Here are the latest news items and commentary on current economics news, market trends, stocks, investing opportunities, and the precious metals markets. We also cover hedges, derivatives, and obscura. And it bears mention that most of these items are from the “tangibles heavy” contrarian perspective of SurvivalBlog’s Founder and Senior Editor, JWR. Today, we look at the importance of growing U.S. natural gas exports to European Union (EU) countries. (See the Commodities section.)
We’ll begin with: Seven Laws of Investing (as they relate to gold investing.)
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Economy & Finance:
WSJ video: Why Amazon Is Gobbling Up Failed Malls
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Eric Peters: The Glut Cometh
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Zero Hedge reports: Why Trump Has All The Leverage In China Trade Negotiations, In 3 Charts
Next, at Seeking Alpha: Spring Crash Signs Grow. A snippet for you:
“The tech sector has led the market rally in 2019 but it looks like the trend is about to change if it hasn’t already. Revenue slowdowns and weak guidance from some of the group’s bigger names coupled with tepid wage growth has led to some rotation out of the sector. Tech is still the best performing sector year-to-date but investors are starting to show a preference for safer shores.”
EU Promises To Double U.S. LNG Imports Within Five Years. Irina Slav’s OilPrice.com article begins:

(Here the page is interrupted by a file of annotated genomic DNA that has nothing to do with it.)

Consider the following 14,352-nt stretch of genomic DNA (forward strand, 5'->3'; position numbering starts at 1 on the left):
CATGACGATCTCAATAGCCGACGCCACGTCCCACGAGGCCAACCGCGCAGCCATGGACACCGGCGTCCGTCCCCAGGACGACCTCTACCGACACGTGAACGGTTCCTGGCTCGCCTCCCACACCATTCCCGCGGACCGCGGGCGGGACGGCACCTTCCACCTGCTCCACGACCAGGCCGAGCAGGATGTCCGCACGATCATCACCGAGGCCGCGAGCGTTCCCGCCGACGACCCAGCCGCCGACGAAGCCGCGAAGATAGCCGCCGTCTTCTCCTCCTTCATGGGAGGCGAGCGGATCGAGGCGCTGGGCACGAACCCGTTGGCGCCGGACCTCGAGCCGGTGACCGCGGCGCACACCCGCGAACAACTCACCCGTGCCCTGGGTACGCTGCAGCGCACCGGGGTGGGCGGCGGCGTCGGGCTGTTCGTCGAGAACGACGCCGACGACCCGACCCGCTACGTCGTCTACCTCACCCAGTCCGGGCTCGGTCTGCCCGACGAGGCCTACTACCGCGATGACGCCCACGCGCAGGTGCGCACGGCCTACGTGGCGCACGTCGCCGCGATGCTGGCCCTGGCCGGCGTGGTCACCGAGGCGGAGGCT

“The European Union has promised to double its intake of U.S. liquefied natural gas over the next five years with the annual total reaching the equivalent of 8 billion cubic meters in 2023, double the current annual rate of imports, Forbes’ Dave Keating reported last week, citing an announcement by the European Commission.
The news is good for both sides. For U.S. LNG producers, a growing export market is always good news. For the European Union, this pledge to buy more U.S. LNG will defuse a tariff bomb that President Trump threatened to blow up last year: he said he would slap import tariffs on German cars if the EU did not play nice. With few options available, this is exactly what the EU has done.
But the increase in U.S. LNG imports is good news for the European Union in more than one way. It will also reduce its reliance on Russian gas—something that has been a thorn in the side of several central European EU members, most notably Poland and the Baltic States. These, by the way, are already the chief buyers of U.S. LNG and builders of import terminals. However, they are small potatoes compared with Germany, the EU’s largest energy consumer and gas importer.
At a recent meeting in Brussels when the import doubling pledge was made, U.S. Energy Secretary Rick Perry praised the EU for its decision saying U.S. LNG imports were more secure than Russia deliveries. European Energy Commissioner Miguel Arias Canete, however, emphasized the price component in the LNG import dynamics: ‘Given our heavy dependence on imports, U.S. liquefied natural gas, if priced competitively, could play an increasing and strategic role in EU gas supply,’ he said.”
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Forex & Cryptos:
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Looking for investment grade vintage wristwatches? The HODINKEE Guide To Buying Watches On eBay. (Note: This article is several years old, but the advice it contains is just like a great watch: timeless.)
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